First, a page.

109. I'd hate to see people fined for NOT doing something

I agree that the polls need to be open longer hours, and more days, especially in high-population areas. More voting booths. Maybe more polling stations, too.

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Response to YarnAddict (Reply #109)

Tue May 6, 2014, 04:21 PM

114. I will take that

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Response to YarnAddict (Reply #1)

Tue May 6, 2014, 12:50 PM

8. What does "skin in the game" mean?

Everyone's lives are influenced by the outcome of elections, those too poor to pay income tax (although there are other kinds of tax they do pay) most of all.

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Response to Donald Ian Rankin (Reply #8)

Tue May 6, 2014, 12:54 PM

12. So why don't most people vote, especially in mid-terms?

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Response to YarnAddict (Reply #12)

Tue May 6, 2014, 12:59 PM

18. Any number of reasons.


One very obvious and wholly rational one being how small the odds of your vote changing the outcome are.

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Response to Donald Ian Rankin (Reply #18)

Tue May 6, 2014, 01:03 PM

24. That doesn't keep people from challenging equally daunting odds and paying for the privilage of

 

doing so by playing the lottery.

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Response to AScott (Reply #24)

Tue May 6, 2014, 01:06 PM

26. Congratulations! You have discovered that humans are not rational self-interested agents!

You are now ahead of quite a number of professional economists in your understanding of humanity, sadly.

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Response to AScott (Reply #24)

Tue May 6, 2014, 03:34 PM

102. What % of the pop plays the lottery?

I don't know anyone in my close circle who does. The lottery is disproportionately played by the poor, I guess on the perfectly rational theory that a minuscule chance is better than none.

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Response to Jackpine Radical (Reply #102)

Tue May 6, 2014, 03:41 PM

103. I recall a story that said the poor spend (on average) 9% of their income on the lottery.

 

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Response to Donald Ian Rankin (Reply #18)

Tue May 6, 2014, 01:19 PM

35. plus alot of people are lazy - they dont think their vote maters - they feel the 2 parties are

 

the same\. there are as many excuses as there are voters but it's just lazy and stupid

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Response to leftyohiolib (Reply #35)

Tue May 6, 2014, 01:46 PM

44. Is it stupid to think your vote doesn't matter?


If your seat is totally evenly balanced, then the odds of your vote changing the outcome scale roughly with the square root of the number of voters. But if it's even slightly uneven, that chance drops exponentially in the expected difference.

So the odds of your vote changing anything are usually very, very small indeed.

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Response to Donald Ian Rankin (Reply #44)

Tue May 6, 2014, 02:09 PM

57. yes i believe it is stupid to think your vote doesnt matter -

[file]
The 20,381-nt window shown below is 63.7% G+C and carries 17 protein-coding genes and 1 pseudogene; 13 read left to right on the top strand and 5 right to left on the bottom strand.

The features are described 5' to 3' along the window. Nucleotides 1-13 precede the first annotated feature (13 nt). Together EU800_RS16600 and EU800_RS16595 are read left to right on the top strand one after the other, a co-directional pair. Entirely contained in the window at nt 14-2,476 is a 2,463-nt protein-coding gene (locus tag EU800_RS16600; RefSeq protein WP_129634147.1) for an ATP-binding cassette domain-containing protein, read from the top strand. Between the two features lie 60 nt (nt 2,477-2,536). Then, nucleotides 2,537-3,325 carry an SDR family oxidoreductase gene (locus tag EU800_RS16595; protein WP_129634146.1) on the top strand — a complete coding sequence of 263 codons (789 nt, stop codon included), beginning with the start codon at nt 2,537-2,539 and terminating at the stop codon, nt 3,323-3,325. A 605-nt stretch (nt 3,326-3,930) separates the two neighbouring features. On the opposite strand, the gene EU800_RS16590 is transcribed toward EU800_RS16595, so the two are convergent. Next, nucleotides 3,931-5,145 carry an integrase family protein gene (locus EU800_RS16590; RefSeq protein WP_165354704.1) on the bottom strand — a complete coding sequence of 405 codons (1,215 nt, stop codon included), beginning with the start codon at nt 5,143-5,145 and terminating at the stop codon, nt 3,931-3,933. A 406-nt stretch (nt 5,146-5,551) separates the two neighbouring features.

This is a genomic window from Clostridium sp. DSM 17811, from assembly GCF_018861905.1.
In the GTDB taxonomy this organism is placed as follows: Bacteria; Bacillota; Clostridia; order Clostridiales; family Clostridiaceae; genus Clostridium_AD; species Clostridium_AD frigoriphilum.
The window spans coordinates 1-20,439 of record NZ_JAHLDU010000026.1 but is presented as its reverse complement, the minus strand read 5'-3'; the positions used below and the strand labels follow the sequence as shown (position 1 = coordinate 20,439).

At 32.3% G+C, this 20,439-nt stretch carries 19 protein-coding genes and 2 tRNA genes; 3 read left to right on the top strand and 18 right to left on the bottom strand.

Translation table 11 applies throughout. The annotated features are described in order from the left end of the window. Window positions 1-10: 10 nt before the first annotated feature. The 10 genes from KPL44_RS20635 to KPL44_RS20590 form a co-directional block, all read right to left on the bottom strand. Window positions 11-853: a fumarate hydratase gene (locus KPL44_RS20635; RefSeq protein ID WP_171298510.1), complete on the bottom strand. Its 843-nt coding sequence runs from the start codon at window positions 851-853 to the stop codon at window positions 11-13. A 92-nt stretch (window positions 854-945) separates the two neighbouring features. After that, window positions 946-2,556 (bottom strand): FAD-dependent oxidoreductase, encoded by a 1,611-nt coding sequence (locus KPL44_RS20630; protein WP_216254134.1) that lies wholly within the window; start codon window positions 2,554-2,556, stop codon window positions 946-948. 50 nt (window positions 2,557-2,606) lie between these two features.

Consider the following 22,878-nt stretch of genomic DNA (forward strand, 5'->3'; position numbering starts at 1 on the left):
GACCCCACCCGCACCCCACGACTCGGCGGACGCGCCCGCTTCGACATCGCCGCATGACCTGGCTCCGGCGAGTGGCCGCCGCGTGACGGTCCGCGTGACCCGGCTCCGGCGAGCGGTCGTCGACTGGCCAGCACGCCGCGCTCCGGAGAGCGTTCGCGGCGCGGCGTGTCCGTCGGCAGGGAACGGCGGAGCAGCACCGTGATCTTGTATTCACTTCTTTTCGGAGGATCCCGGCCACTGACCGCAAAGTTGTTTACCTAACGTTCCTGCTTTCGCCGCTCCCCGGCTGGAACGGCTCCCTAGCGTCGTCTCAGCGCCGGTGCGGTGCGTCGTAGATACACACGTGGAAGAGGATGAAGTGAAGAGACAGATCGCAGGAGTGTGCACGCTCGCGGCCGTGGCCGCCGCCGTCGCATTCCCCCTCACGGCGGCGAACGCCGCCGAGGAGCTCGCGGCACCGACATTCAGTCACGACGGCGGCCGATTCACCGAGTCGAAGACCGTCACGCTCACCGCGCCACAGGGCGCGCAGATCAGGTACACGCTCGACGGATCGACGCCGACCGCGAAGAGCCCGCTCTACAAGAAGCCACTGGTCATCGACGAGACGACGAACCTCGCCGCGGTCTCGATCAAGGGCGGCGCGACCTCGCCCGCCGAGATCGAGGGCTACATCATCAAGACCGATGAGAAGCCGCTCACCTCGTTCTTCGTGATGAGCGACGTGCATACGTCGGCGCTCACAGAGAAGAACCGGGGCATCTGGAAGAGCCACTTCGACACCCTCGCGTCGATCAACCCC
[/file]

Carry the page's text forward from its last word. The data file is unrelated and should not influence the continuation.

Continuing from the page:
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Response to leftyohiolib (Reply #57)

Tue May 6, 2014, 02:14 PM

65. Why?

Is it because you think that there is a significant chance of your vote changing the outcome of an election? Or do you think it matters for symbolic reasons, even when the chance of it changing the outcome is negligable?

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Response to Donald Ian Rankin (Reply #65)

Tue May 6, 2014, 02:35 PM

82. i never questioned the reason to vote it seems to me that you have only one way

 

to effect the rules by which you must live and that's to vote b/c the people who want you to live under their rules WILL be voting, giving that up is dumb.

if youre refering to just yourself not voting, if everyone but you voted odds are youre one vote may not make a difference but you know that's not the case. not voting is like a virus. one viral cell in your body wont make a difference but there's never only one. so you dont vote and your neighbor doesnt and a thousand people in your county dont and 100,000 in your state dont and when the election is over you end up with george bush and that's just stupid

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Response to leftyohiolib (Reply #57)

Tue May 6, 2014, 02:16 PM

68. Tell that to the people who gerrymander.

Who create districts to make absolutely sure certain people's votes don't matter.

n an ideal world, yes, everyone's votes would matter. In reality, certain people's votes will never matter unless they move to 'purple' districts.

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Response to Erich Bloodaxe BSN (Reply #68)

Tue May 6, 2014, 02:48 PM

88. areas get gerry-mandered BECAUSE people sat home in census years like 2010. but just sit

 

back throw your hands in the air and say '"oh well nothing could have been done about that" (except voting even when it's enormously inconvenient) perhaps that'll make you feel better but it's still a lie

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Response to YarnAddict (Reply #12)

Tue May 6, 2014, 01:02 PM

22. Here....

"Even when America's underclass isn't formally stripped of its ballot, a slew of barriers come between them and full representation and participation."